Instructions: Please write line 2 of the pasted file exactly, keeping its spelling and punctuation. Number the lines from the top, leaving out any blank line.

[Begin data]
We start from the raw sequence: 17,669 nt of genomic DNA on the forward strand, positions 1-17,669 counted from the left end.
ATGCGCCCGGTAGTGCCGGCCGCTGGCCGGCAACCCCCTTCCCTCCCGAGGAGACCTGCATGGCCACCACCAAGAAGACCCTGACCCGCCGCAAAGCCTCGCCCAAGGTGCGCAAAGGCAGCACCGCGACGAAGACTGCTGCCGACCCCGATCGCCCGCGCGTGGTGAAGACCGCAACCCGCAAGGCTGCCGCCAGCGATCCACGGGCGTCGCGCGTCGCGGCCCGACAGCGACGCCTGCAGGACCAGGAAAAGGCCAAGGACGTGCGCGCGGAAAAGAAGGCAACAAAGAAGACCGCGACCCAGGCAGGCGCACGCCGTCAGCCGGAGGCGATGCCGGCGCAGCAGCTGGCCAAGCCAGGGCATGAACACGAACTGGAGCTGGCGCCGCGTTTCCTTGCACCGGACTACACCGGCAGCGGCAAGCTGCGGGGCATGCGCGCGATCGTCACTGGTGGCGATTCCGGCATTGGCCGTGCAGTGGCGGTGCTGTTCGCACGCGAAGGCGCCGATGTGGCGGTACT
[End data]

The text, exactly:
ATGCGCCCGGTAGTGCCGGCCGCTGGCCGGCAACCCCCTTCCCTCCCGAGGAGACCTGCATGGCCACCACCAAGAAGACCCTGACCCGCCGCAAAGCCTCGCCCAAGGTGCGCAAAGGCAGCACCGCGACGAAGACTGCTGCCGACCCCGATCGCCCGCGCGTGGTGAAGACCGCAACCCGCAAGGCTGCCGCCAGCGATCCACGGGCGTCGCGCGTCGCGGCCCGACAGCGACGCCTGCAGGACCAGGAAAAGGCCAAGGACGTGCGCGCGGAAAAGAAGGCAACAAAGAAGACCGCGACCCAGGCAGGCGCACGCCGTCAGCCGGAGGCGATGCCGGCGCAGCAGCTGGCCAAGCCAGGGCATGAACACGAACTGGAGCTGGCGCCGCGTTTCCTTGCACCGGACTACACCGGCAGCGGCAAGCTGCGGGGCATGCGCGCGATCGTCACTGGTGGCGATTCCGGCATTGGCCGTGCAGTGGCGGTGCTGTTCGCACGCGAAGGCGCCGATGTGGCGGTACT